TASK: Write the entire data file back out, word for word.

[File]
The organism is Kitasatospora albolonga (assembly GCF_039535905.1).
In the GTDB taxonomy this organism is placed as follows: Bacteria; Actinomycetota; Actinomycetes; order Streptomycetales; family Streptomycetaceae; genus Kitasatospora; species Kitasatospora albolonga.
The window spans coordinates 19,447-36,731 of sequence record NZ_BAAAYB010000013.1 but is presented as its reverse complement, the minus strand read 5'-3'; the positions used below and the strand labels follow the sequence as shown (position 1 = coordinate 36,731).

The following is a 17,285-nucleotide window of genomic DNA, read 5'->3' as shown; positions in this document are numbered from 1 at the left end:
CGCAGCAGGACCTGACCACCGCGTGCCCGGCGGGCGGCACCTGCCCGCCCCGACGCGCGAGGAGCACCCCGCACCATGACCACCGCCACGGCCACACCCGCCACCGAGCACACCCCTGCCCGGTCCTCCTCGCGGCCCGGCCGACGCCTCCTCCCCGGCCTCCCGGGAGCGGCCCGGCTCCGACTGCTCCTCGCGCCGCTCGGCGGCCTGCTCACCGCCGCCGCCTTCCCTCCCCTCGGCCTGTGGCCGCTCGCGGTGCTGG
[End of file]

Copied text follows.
The organism is Kitasatospora albolonga (assembly GCF_039535905.1).
In the GTDB taxonomy this organism is placed as follows: Bacteria; Actinomycetota; Actinomycetes; order Streptomycetales; family Streptomycetaceae; genus Kitasatospora; species Kitasatospora albolonga.
The window spans coordinates 19,447-36,731 of sequence record NZ_BAAAYB010000013.1 but is presented as its reverse complement, the minus strand read 5'-3'; the positions used below and the strand labels follow the sequence as shown (position 1 = coordinate 36,731).

The following is a 17,285-nucleotide window of genomic DNA, read 5'->3' as shown; positions in this document are numbered from 1 at the left end:
CGCAGCAGGACCTGACCACCGCGTGCCCGGCGGGCGGCACCTGCCCGCCCCGACGCGCGAGGAGCACCCCGCACCATGACCACCGCCACGGCCACACCCGCCACCGAGCACACCCCTGCCCGGTCCTCCTCGCGGCCCGGCCGACGCCTCCTCCCCGGCCTCCCGGGAGCGGCCCGGCTCCGACTGCTCCTCGCGCCGCTCGGCGGCCTGCTCACCGCCGCCGCCTTCCCTCCCCTCGGCCTGTGGCCGCTCGCGGTGCTGG